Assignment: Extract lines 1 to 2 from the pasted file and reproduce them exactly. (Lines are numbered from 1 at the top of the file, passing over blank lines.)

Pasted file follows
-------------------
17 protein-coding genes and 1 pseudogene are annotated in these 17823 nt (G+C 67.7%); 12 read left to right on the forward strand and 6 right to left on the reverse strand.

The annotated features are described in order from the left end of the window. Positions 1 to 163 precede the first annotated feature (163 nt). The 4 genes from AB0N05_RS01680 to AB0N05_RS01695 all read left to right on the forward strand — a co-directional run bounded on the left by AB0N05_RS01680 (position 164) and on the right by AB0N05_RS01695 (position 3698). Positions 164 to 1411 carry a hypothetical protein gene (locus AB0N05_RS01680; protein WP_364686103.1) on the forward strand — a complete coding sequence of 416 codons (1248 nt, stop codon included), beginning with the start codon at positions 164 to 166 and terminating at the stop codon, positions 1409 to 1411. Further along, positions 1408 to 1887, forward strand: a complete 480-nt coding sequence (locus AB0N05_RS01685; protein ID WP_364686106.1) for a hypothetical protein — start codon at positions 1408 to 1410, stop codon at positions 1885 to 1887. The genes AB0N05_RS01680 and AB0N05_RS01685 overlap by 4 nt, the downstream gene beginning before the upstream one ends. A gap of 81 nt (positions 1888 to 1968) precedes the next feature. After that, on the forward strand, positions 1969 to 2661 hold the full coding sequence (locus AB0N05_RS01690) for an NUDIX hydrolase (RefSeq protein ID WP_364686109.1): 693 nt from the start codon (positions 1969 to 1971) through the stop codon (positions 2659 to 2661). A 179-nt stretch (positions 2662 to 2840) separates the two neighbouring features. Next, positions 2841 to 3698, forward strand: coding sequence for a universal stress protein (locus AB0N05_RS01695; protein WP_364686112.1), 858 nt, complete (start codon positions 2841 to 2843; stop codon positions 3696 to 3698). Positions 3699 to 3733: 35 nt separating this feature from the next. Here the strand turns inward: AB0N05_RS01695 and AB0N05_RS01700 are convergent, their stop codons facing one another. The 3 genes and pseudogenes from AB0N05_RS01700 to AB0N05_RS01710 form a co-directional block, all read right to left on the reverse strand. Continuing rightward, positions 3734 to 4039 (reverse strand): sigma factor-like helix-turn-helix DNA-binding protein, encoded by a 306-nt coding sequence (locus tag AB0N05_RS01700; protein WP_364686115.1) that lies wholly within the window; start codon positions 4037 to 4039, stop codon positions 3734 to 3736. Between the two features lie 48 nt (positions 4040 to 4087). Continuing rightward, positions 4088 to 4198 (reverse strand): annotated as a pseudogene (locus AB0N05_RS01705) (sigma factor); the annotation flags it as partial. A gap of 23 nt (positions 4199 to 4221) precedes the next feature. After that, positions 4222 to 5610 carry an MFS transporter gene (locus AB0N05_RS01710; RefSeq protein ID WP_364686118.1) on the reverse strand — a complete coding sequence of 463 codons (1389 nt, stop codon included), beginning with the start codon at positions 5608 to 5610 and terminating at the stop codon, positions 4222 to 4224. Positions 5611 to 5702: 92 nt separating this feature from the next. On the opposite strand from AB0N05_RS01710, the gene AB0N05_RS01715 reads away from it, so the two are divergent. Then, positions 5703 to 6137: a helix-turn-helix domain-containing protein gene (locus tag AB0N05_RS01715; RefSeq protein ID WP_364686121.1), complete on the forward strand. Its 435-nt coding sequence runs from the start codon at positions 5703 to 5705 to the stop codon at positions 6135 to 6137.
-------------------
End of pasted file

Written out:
17 protein-coding genes and 1 pseudogene are annotated in these 17823 nt (G+C 67.7%); 12 read left to right on the forward strand and 6 right to left on the reverse strand.

The annotated features are described in order from the left end of the window. Positions 1 to 163 precede the first annotated feature (163 nt). The 4 genes from AB0N05_RS01680 to AB0N05_RS01695 all read left to right on the forward strand — a co-directional run bounded on the left by AB0N05_RS01680 (position 164) and on the right by AB0N05_RS01695 (position 3698). Positions 164 to 1411 carry a hypothetical protein gene (locus AB0N05_RS01680; protein WP_364686103.1) on the forward strand — a complete coding sequence of 416 codons (1248 nt, stop codon included), beginning with the start codon at positions 164 to 166 and terminating at the stop codon, positions 1409 to 1411. Further along, positions 1408 to 1887, forward strand: a complete 480-nt coding sequence (locus AB0N05_RS01685; protein ID WP_364686106.1) for a hypothetical protein — start codon at positions 1408 to 1410, stop codon at positions 1885 to 1887. The genes AB0N05_RS01680 and AB0N05_RS01685 overlap by 4 nt, the downstream gene beginning before the upstream one ends. A gap of 81 nt (positions 1888 to 1968) precedes the next feature. After that, on the forward strand, positions 1969 to 2661 hold the full coding sequence (locus AB0N05_RS01690) for an NUDIX hydrolase (RefSeq protein ID WP_364686109.1): 693 nt from the start codon (positions 1969 to 1971) through the stop codon (positions 2659 to 2661). A 179-nt stretch (positions 2662 to 2840) separates the two neighbouring features. Next, positions 2841 to 3698, forward strand: coding sequence for a universal stress protein (locus AB0N05_RS01695; protein WP_364686112.1), 858 nt, complete (start codon positions 2841 to 2843; stop codon positions 3696 to 3698). Positions 3699 to 3733: 35 nt separating this feature from the next. Here the strand turns inward: AB0N05_RS01695 and AB0N05_RS01700 are convergent, their stop codons facing one another. The 3 genes and pseudogenes from AB0N05_RS01700 to AB0N05_RS01710 form a co-directional block, all read right to left on the reverse strand. Continuing rightward, positions 3734 to 4039 (reverse strand): sigma factor-like helix-turn-helix DNA-binding protein, encoded by a 306-nt coding sequence (locus tag AB0N05_RS01700; protein WP_364686115.1) that lies wholly within the window; start codon positions 4037 to 4039, stop codon positions 3734 to 3736. Between the two features lie 48 nt (positions 4040 to 4087). Continuing rightward, positions 4088 to 4198 (reverse strand): annotated as a pseudogene (locus AB0N05_RS01705) (sigma factor); the annotation flags it as partial. A gap of 23 nt (positions 4199 to 4221) precedes the next feature. After that, positions 4222 to 5610 carry an MFS transporter gene (locus AB0N05_RS01710; RefSeq protein ID WP_364686118.1) on the reverse strand — a complete coding sequence of 463 codons (1389 nt, stop codon included), beginning with the start codon at positions 5608 to 5610 and terminating at the stop codon, positions 4222 to 4224. Positions 5611 to 5702: 92 nt separating this feature from the next. On the opposite strand from AB0N05_RS01710, the gene AB0N05_RS01715 reads away from it, so the two are divergent. Then, positions 5703 to 6137: a helix-turn-helix domain-containing protein gene (locus tag AB0N05_RS01715; RefSeq protein ID WP_364686121.1), complete on the forward strand. Its 435-nt coding sequence runs from the start codon at positions 5703 to 5705 to the stop codon at positions 6135 to 6137.